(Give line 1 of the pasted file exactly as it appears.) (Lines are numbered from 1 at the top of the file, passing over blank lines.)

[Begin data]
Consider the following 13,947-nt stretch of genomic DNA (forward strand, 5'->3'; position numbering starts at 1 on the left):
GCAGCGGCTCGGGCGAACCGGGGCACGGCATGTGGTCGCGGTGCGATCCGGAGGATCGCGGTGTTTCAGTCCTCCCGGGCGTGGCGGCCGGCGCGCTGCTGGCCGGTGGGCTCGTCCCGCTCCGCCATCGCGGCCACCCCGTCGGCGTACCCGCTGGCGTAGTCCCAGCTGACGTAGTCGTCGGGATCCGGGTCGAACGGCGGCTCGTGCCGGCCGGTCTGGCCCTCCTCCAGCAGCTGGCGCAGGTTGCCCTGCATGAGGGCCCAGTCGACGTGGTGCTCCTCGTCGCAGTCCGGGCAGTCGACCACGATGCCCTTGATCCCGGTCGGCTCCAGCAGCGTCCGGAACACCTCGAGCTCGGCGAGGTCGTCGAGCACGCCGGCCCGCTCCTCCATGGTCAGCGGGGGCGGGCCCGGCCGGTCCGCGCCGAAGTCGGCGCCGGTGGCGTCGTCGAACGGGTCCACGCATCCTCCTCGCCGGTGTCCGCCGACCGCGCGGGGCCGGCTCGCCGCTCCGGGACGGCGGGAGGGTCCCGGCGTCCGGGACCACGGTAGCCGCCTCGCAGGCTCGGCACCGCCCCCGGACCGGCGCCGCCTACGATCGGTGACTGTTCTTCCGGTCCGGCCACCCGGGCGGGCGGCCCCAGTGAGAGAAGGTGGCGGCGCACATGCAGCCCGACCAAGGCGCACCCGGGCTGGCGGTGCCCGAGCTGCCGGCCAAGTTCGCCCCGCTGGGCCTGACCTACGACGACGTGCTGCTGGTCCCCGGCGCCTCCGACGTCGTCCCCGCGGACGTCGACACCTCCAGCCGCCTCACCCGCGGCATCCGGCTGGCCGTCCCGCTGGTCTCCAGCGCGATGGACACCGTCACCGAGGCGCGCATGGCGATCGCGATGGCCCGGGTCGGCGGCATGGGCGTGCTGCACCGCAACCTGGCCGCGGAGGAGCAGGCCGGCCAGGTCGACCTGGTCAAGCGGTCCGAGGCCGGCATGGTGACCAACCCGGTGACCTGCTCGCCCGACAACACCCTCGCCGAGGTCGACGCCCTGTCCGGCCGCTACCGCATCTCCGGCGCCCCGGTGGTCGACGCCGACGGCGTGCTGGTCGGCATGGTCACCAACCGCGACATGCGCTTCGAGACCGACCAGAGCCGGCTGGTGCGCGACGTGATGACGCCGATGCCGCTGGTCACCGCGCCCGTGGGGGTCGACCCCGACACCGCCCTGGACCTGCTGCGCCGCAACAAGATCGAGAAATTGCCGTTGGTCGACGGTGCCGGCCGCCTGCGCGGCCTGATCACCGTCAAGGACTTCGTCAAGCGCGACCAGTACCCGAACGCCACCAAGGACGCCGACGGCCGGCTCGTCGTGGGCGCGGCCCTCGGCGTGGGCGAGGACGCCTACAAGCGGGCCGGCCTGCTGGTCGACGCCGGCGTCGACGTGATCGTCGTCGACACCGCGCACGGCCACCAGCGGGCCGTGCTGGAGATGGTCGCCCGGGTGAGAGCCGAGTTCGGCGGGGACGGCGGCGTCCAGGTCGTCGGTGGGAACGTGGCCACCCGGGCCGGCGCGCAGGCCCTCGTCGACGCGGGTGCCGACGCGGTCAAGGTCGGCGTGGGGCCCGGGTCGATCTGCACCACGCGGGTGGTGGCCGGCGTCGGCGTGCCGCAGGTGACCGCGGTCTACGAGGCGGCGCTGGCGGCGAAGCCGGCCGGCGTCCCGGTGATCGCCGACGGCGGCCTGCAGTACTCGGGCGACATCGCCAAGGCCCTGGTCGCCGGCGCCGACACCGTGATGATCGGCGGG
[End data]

Consider the following 13,947-nt stretch of genomic DNA (forward strand, 5'->3'; position numbering starts at 1 on the left):